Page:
The Comprehensive and Progressive Trans-Pacific Partnership (CPTPP) is finally springing to life at the end of the month. Despite doubts from many quarters, companies and consumers will start receiving benefits within days. In their rush to become one of the first signatories, in fact, CPTPP members have actually delivered an unexpected, early New Year’s gift. Not only does the entire agreement begin on the first day, but most firms will get double tariff cuts by January 1, 2019. What does this mean? Start with the basics: on December 30, 2018, the full legal text of the CPTPP will come into force for Australia, Canada, Japan, Mexico, New Zealand, and Singapore. Vietnam joins on January 14, 2019. Every single provision in the 583 pages will become active on the very first day.
The much anticipated G20 meeting between US President Trump and Chinese President Xi finished without a total disaster. Both sides finished dinner, in fact, with a rudimentary agreement in place and managed to emerge with smiles all around. But does the “deal” signify anything of substance? In short, the signs are not great. Bets could easily be taken now on whether or not we will return to the exact same spot at the end of February. The early signs are not good. While people leaving the table in Argentina managed to argue that they achieved win-win outcomes, immediately afterwards both sides seem to have different interpretations of what, exactly, was agreed. The Americans have stressed a 90-day timeline for resolution of significant issues in the relationship. In that timeframe, the US will refrain from increasing tariffs on $200 billion in goods from 10% to 25% on January 1 as promised earlier. In exchange, the Chinese will make substantial purchases of agriculture, energy and other industrial goods. The Chinese, by contrast, have made no mention at all of the timelines for discussion. The tariff discussion inside China suggests that all tariffs will be eliminated during dialogue. And no commitments have been made for what, exactly, is to be bought or in what quantities or how quickly.
But slow stagnation does not automatically mean crisis. The current state of calamity in trade comes from the new approaches taken by the largest players in the system. This is not a post to discuss the diagnosis of the problem. It is, instead, to discuss the difficulties in treating the patient. What has been especially striking over the past few weeks has been the inability of many trade policy experts to conceptualize treatment options that go beyond simple remedies. If, indeed, the patient is on life-support or headed for the ICU, it may be necessary to think of unusual options. Yet different forums that ought to be perfectly positioned to do so seem to be caught. Perhaps they do not want to acknowledge the severity of the illness, do not want to admit that the diagnosis goes beyond conventional treatments, do not want to handle the intervention of others in handling the patient treatment, or do not want to think about more depressing trade news.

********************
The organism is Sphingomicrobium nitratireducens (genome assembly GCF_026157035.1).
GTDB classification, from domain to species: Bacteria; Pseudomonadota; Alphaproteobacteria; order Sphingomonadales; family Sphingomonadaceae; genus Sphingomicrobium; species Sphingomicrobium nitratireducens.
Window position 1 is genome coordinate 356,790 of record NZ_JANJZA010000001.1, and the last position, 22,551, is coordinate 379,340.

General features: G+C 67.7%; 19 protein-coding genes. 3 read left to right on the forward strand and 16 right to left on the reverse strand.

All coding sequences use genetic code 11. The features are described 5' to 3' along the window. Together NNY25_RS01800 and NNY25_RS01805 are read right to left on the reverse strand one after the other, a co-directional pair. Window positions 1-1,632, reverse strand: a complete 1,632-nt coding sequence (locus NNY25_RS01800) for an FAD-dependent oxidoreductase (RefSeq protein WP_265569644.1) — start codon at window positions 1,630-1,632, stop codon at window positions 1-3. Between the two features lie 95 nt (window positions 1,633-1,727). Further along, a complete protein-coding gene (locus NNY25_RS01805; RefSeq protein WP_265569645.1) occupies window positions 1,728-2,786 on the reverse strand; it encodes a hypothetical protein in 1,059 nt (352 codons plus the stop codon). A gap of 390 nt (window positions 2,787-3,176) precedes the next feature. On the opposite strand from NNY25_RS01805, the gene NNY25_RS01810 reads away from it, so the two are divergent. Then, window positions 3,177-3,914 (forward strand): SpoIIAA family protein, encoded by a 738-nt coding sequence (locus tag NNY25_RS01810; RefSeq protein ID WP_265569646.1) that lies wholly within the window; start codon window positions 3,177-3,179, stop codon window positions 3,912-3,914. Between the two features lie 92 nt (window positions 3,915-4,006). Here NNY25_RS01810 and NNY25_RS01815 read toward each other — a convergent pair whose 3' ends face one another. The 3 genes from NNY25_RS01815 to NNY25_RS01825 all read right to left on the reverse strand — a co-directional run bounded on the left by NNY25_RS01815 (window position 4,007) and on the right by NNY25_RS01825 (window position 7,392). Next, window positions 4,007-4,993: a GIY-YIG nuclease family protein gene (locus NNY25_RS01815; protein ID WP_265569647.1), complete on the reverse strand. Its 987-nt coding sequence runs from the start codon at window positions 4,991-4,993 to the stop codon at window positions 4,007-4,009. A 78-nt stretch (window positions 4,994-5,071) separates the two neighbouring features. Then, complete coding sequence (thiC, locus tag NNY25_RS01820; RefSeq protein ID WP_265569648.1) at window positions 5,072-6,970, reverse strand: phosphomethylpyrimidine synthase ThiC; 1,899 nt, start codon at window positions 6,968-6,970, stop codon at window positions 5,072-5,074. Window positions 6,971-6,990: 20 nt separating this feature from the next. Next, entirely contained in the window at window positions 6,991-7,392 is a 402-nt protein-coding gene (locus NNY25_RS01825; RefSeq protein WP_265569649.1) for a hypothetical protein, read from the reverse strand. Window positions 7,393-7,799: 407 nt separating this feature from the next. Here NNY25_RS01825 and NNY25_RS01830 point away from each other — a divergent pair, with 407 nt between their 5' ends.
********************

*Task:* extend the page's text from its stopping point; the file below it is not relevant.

This was supposed to be the year that the Regional Comprehensive Economic Partnership (RCEP) trade negotiations finally wrapped up. Once again, it will not happen. The 16 parties involved (Australia, Brunei, Cambodia, China, India, Indonesia, Japan, Laos, Malaysia, Myanmar, New Zealand, Philippines, Singapore, South Korea, Thailand, and Vietnam) have been talking since early 2013. After 24 formal rounds, at least 9 ministerials, multiple informal meetings, and annual leader’s meetings, RCEP remains a work in progress. Why is it taking so long to get an agreement? The short answer is two-fold—a lack of sufficient political will and serious technical challenges in bridging the gaps between widely different member states. The lack of political will seems surprising to many outsiders. After all, at a time of rising global trade tensions, surely this is the best time to lock down an agreement in Asia to keep trade lanes open for mostly export-dependent trading states?
After a long and arduous path, the Comprehensive and Progressive Trans-Pacific Partnership (CPTPP) trade agreement is ready to enter into force on December 30, 2018! Six member states have completed ratification procedures to allow the entire agreement to begin before the end of this year: Australia, Canada, Japan, Mexico, New Zealand and Singapore. This means that for these six members, every provision in the CPTPP will enter into force on December 30. Every tariff line will be reduced or eliminated, every service and investment sector that was pledged will be opened for CPTPP companies, all new rules on intellectual property rights start, all new customs procedures begin, new provisions for competition and state-owned enterprises kick in, labor and environment rules come into force, and so forth.